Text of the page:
Gut-derived sepsis occurs when the right pathogen with the right virulence genes meets the right host: evidence for in vivo virulence expression in Pseudomonas aeruginosa

Ann Surg. 2000 Oct;232(4):480-9. doi: 10.1097/00000658-200010000-00003.


Objective: To define the putative role of the PA-I lectin/adhesin, a binding protein of Pseudomonas aeruginosa, on lethal gut-derived sepsis after surgical stress, and to determine if this protein is expressed in vivo in response to physical and chemical changes in the local microenvironment of the intestinal tract after surgical stress.

Summary background data: Previous work from the authors' laboratory has established that lethal gut-derived sepsis can be induced after the introduction of P. aeruginosa into the cecum of mice after a 30% hepatectomy. This effect does not occur when P. aeruginosa is introduced into the cecum of sham operated control mice. Previous experiments further established that the mechanism of this effect is due to the presence of the PA-I lectin/adhesin of P. aeruginosa, which induces a permeability defect to a lethal cytotoxin of P. aeruginosa, exotoxin A.

Methods: Three strains of P. aeruginosa, one lacking functional PA-I, were tested in two complementary systems to assess virulence. Strains were tested for their ability to adhere to and alter the permeability of cultured human colon epithelial cells, and for their ability to induce mortality when injected into the cecum of mice after a 30% hepatectomy. To determine if PA-I is "in vivo expressed" when present in the cecal environment after hepatectomy, strains were retrieved from the cecum of sham-operated and hepatectomy-treated mice 24 and 48 hours after their introduction into the cecum and their PA-I expression was assessed.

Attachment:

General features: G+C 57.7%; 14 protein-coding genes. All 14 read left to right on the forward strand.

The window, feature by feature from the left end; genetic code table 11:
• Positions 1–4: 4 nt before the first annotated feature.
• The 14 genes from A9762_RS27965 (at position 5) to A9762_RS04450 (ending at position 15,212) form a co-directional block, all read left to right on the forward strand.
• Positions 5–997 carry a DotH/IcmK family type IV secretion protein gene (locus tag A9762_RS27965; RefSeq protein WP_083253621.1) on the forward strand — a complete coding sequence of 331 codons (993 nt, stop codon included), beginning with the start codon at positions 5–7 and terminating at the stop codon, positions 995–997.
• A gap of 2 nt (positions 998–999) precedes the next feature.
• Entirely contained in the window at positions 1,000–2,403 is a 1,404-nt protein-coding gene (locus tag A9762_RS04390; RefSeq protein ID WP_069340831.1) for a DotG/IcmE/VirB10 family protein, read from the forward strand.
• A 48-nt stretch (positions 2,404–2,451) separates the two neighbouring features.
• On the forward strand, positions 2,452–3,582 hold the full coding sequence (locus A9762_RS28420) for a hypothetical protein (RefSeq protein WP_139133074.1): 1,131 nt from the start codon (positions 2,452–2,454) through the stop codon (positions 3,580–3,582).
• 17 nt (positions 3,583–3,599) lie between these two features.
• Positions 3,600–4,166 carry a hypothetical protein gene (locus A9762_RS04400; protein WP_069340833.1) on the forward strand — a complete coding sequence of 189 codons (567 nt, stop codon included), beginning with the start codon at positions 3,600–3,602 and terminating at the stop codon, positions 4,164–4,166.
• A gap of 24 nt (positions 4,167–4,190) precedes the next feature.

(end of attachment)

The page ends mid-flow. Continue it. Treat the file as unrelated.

Results: Results indicated that PA-I plays a putative role in lethal gut-derived sepsis in the mouse, because strains lacking functional PA-I had an attenuated effect on cultured human epithelial cells, and were nonlethal when injected into the cecum of mice after 30% surgical hepatectomy. Furthermore, surgical stress in the form of hepatectomy significantly altered the intestinal microenvironment, resulting in an increase in luminal norepinephrine associated with an increase in PA-I expression in retrieved strains of P. aeruginosa. Co-incubation of P. aeruginosa with norepinephrine increased PA-I expression in vitro, suggesting that norepinephrine plays a role in the observed response in vivo.

Conclusions: Lethal gut-derived sepsis may occur when intestinal pathogens express virulence determinants in response to environmental signals indicating host stress. In this regard, the PA-I lectin/adhesin of P. aeruginosa appears to be a specific example of in vivo virulence expression in colonizing pathogens in the intestinal tract in response to surgical stress.

Publication types

  • Research Support, U.S. Gov't, P.H.S.

MeSH terms

  • Adhesins, Bacterial / physiology*
  • Animals
  • Bacterial Adhesion
  • Bacterial Translocation
  • Cecum / microbiology
  • Gene Expression Regulation, Bacterial
  • Genes, Bacterial / physiology
  • Hepatectomy
  • Humans
  • Lectins / physiology*
  • Mice
  • Mice, Inbred BALB C
  • Pseudomonas aeruginosa / pathogenicity*
  • Pseudomonas aeruginosa / physiology
  • Sepsis / microbiology*
  • Stress, Physiological / microbiology
  • Virulence / genetics


  • Adhesins, Bacterial
  • Lectins